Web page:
Scratch the Surface - Jenna Selby's new documentary on the women's skate scene
Scratch the Surface – a new film from Jenna Selby
Jenna Selby premiered her latest documentary ‘Scratch the Surface’, which looks at the lives of various people across the UK women’s skate scene, at this year’s Shextreme Festival in Bristol. Catching Jenna just before a screening started, we had time to ask her about how the project came about, the logistics of filming and editing a documentary in three weeks and the larger project of which ‘Scratch the Surface’ is just the first step. Read on and keep your eyes peeled for Scratch the Surface – a new film from Jenna Selby becoming available to a wider audience.
Words by Jono Coote, interview by Paula Viidu. Photos by Jenna Selby.
After two full length skate videos in a ‘traditional’ format, what made you want to make a documentary on women skaters in the UK?
Well I made my first film – ‘As If, And What?’ – in 2009. After that I was looking into getting funding to make essentially a documentary skate film which was going to be worldwide. Unfortunately and due to various circumstance I had everything stolen and it never got made. That was going to be called ‘Scratch the Surface’, so it’s always been in the back of my mind that I want to explore things outside of just the skateboarding – why people, and in this case women, get into skateboarding. So I made the next skate film ‘Days Like These’ and again there were so many interesting people coming through, I’ve always wanted to tell there stories. I’ve come to Shextreme each year and seen other people’s films and that’s spurred me on to want to make one. I think this is going to be the starting point for a bigger project…let’s hope!
It’s only two years since you released ‘Days Like These’ – did you start work on Scratch the Surface immediately afterwards, or did you take a break between projects?
I made ‘Scratch the Surface’ in three weeks…(laughs). Basically I got an email from Ruth who does Shextreme, who always said that she’d love to include something I’d done but obviously a core skate film wouldn’t be of as much interest to an audience who know nothing about skateboarding. So I couldn’t present something that was just skating, which is what I’d usually do. At the end of August I decided to make the film, I spoke to my husband and said I was going to take three weeks off work, drive around the UK and make this skate film. Which is why it’s very DIY and organic, it’s not very clean in the way you might see in other documentaries but that’s skateboarding anyway – I love that kind of DIY feeling.
So at the end of August and beginning of September I drove around the UK. I did use skate footage from previous films and from previous comps I’ve shot, which took out some of…I find that’s sometimes the hardest thing to capture, if people are having an off day. The interviews were very straightforward. Then I stayed up for four nights in a row and made the film.
From the list of names on the flyer, you’ve covered skaters from a wide range of ages/backgrounds – from UK pioneer Sue Hazel to some of the new breed of up and coming kids. How much of an age gap is there between the oldest and youngest skaters in the video is there, and did you get them skating together at any point?
We didn’t get anyone together, because like I said it was such a short time frame to make the film. There were the two little girls, I think they’re seven and nine and they’re in Exeter. Sue’s the oldest, I’ve never asked her age but I think she’s fifty-ish if she was skating in the 70s. Then there’s the mum and daughter in the film, Trinity is 34. But everyone is in completely different locations so I couldn’t get them together, it was pretty much just turn up and “Let’s hear your story.” Like Challenge Anneka really (laughs).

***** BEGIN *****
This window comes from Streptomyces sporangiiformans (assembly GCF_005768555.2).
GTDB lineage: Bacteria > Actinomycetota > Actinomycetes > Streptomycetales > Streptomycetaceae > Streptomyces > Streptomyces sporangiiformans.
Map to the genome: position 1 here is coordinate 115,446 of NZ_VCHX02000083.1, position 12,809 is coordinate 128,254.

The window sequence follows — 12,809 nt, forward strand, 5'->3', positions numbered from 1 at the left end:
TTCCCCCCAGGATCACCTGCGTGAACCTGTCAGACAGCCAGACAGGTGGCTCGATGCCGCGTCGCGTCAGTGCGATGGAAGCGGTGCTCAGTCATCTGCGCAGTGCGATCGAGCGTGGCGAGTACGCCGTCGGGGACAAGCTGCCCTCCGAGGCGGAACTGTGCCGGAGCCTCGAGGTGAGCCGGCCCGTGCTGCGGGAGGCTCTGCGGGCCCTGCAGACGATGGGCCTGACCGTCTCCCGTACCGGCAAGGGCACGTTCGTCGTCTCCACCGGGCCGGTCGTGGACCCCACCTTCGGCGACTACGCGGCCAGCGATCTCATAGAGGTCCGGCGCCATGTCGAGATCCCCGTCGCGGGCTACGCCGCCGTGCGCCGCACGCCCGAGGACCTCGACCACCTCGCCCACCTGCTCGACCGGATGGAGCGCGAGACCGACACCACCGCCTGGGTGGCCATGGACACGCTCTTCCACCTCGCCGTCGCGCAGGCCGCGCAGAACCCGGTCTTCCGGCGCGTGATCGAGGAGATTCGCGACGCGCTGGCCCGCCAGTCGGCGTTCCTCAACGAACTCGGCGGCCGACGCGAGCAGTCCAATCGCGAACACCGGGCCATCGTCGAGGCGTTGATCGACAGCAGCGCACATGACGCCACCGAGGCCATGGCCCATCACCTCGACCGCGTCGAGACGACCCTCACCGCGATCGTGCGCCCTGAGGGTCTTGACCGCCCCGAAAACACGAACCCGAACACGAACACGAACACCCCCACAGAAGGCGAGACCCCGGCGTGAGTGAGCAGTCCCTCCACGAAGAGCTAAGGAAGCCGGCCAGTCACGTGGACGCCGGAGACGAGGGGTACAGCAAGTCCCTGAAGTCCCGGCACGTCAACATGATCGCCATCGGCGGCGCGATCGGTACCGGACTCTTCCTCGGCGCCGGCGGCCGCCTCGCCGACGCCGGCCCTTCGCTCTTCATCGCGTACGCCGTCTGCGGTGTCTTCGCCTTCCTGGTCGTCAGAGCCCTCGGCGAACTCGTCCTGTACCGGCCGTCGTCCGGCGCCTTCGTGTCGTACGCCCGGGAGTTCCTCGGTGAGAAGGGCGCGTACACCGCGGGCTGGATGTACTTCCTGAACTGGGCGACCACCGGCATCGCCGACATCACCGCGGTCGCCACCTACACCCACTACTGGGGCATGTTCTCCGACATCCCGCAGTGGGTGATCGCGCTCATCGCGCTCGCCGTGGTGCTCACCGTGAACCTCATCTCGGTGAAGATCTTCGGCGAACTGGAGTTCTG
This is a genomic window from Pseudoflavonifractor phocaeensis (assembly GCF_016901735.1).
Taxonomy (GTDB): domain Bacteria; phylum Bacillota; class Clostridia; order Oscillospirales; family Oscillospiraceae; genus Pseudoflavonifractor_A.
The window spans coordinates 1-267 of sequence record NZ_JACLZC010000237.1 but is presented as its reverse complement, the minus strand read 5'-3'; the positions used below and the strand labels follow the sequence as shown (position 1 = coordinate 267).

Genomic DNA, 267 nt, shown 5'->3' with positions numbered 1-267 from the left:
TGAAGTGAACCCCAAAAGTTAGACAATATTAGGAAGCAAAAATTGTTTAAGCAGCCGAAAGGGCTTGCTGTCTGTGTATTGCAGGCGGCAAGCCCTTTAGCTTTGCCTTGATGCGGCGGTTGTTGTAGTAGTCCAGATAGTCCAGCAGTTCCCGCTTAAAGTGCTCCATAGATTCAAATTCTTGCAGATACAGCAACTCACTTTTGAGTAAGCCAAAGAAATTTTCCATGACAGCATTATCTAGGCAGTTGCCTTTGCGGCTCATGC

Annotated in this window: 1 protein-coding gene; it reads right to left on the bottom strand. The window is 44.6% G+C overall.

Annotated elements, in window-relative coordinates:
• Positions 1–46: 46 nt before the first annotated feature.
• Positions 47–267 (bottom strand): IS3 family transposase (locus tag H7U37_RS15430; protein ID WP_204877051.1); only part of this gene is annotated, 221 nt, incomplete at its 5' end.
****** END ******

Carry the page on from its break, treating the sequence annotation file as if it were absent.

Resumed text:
I know most of the people in the video will have been known to you from your previous videos, but how did you meet the younger skaters in the crew?
I photographed the Girls Comp at NASS this year – I organise that every year, apart from last year when I had a year off. I met Roxanna there and she came along this year. Trinity and Kellesse I met when I was involved with the Long Live Southbank campaign. That’s what skateboarding is, a family where you just meet people. I met Lola at NASS, because she was competing and then knocked herself out. So you just go to these different events, go to a random skatepark and you meet these people. Plus the female skate scene, even though it’s growing, is still relatively small and still very close knit – even if it’s someone you don’t know, someone you know will and can put you in contact with them.
Is there anyone who wasn’t involved in this project who you would have liked to have been for whatever reason – injury, being away on trips etc?
No, I mean the whole idea was to get a good range of people – so we got a mum and daughter, we got Sue who was skating in the 70s, we got the young up and comers, we got Lucy who’s a very established skater. The idea wasn’t to show the best or the worst, it was just to have a really good round view of the female skate scene in the UK as it stands at the moment; how people are getting involved and why people are getting involved.
Finally, what’s next on the cards project-wise after this?
Like I was saying, Scratch the Surface has been this project which has been in the back of my mind for years. By making this short documentary, I think it will be the stepping stone towards creating something along the same lines but on a bigger scale perhaps; looking at different girls, different continents or specific countries. That’s what I’d love to do, different projects around the world.
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